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helpful—to provide some piece of knowledge or wisdom as a kind of “quid pro quo” for the attention of the reader. Currently, there is an opportunity to renew the Sage role in marketing, especially since the Internet offers such an effective vehicle for contemporary Sage brands. The Sage as Expert Sage brands may provide information, as do The New York Times, Consumer Reports, National Public Radio, and CNN. Typically, they help the customer make smarter decisions. One ad by Charles Schwab’s investment firm (motto: “creating a world of smarter investors”) shows two worried-looking women reading books entitled Keep Ahead of the Sharks and How to Get Rich, while a self-satisfiedlooking man reads Boy, Am I Happy. The caption explains: “You can always tell the investor who’s had a Schwab Portfolio consultation. They feel smarter, more informed, more in control.” The picture of the Sage as interpreter of the news has changed in sigAlso Known As nificant ways in recent times. Once, Expert, scholar, detecoral communication, and later, the tive, oracle, evaluator, written word, was the conveyor of news advisor, philosopher, rebeyond the confines of one’s village or searcher, thinker, plantown. Visual information, describing ner, professional, mentor, what it “looked like” outside of our teacher, contemplative own normal routines, was scarce. Much later, in America, people waited on street corners for the arrival of Life magazine, then the primary vehicle for “seeing” what things were like on the outside. With the advent of TV news reporting, and especially TV’s intensive, day-to-day reporting of the Vietnam War, everything began to change. For the first time ever, television was the most trusted source of news reporting. Americans began to believe that “seeing was believing,” and the role of the anchorperson, journalist, or commentator was transformed. The basic source of the information that described our lives switched, in a very short time, from being orally and then verbally based to visually based. Yet the question remained, were we “visually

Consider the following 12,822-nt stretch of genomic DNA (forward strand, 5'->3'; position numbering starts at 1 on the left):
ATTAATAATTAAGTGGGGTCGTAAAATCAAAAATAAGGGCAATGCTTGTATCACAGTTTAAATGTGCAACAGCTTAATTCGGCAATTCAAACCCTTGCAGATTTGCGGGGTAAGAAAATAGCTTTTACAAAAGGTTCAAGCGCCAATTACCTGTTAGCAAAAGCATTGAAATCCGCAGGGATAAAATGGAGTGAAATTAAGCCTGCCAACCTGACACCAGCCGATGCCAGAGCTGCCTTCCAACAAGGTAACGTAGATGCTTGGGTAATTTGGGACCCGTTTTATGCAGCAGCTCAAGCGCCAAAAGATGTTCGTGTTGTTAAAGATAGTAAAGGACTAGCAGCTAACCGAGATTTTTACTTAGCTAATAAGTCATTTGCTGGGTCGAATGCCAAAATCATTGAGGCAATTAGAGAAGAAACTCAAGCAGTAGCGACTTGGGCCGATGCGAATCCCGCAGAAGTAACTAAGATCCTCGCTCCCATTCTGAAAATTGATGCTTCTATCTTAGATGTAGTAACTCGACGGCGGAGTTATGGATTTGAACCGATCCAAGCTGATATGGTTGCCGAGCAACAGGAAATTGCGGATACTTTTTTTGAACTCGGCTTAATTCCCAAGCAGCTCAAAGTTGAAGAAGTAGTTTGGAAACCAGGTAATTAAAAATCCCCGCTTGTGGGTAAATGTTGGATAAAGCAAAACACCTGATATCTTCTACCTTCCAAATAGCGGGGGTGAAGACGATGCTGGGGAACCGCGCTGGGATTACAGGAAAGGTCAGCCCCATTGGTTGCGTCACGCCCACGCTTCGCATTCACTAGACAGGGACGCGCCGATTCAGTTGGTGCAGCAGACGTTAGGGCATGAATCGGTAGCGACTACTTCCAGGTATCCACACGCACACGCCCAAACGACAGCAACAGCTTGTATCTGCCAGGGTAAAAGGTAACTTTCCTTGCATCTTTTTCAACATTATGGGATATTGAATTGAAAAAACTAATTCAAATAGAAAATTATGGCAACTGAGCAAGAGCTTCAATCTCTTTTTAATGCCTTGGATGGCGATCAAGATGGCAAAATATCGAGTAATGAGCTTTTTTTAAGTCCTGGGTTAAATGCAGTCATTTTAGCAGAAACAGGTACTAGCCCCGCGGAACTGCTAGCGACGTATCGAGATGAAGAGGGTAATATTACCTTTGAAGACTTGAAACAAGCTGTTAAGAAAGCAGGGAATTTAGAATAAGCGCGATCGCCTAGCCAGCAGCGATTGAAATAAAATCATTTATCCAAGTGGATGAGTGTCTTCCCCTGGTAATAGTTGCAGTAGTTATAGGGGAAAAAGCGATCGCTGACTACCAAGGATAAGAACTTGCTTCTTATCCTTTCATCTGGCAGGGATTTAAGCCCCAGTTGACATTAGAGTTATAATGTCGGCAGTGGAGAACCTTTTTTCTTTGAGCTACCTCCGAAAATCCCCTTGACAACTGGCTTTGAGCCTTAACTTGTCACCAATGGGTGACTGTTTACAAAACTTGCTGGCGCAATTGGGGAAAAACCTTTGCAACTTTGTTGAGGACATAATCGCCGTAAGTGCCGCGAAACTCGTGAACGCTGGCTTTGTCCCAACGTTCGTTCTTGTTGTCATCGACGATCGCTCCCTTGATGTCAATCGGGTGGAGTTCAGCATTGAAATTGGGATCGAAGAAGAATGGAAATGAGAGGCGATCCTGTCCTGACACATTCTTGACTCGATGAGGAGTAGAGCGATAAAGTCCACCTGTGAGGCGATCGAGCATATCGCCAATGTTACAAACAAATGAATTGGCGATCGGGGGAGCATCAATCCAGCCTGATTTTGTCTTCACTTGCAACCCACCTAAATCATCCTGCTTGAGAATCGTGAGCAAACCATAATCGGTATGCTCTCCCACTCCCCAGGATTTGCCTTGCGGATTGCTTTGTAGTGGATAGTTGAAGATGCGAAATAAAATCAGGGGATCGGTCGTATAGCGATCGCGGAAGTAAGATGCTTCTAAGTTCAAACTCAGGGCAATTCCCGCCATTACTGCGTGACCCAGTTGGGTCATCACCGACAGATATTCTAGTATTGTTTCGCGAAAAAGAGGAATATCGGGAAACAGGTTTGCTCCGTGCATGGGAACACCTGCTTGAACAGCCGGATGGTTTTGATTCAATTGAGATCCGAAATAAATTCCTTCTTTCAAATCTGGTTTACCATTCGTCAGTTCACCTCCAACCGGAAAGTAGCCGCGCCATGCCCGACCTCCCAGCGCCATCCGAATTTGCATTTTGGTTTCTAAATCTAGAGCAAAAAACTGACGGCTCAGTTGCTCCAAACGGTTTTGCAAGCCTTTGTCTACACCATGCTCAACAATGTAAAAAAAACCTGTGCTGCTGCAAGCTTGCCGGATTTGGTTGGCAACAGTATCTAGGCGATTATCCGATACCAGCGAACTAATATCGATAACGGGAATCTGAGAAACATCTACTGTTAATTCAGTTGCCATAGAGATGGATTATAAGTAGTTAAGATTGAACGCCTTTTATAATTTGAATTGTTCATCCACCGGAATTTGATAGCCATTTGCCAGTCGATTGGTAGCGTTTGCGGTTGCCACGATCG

Profile for Lewis Lafontaine

Mack, Margaret - Hero and Outlaw Archetype  

Mack, Margaret - Hero and Outlaw Archetype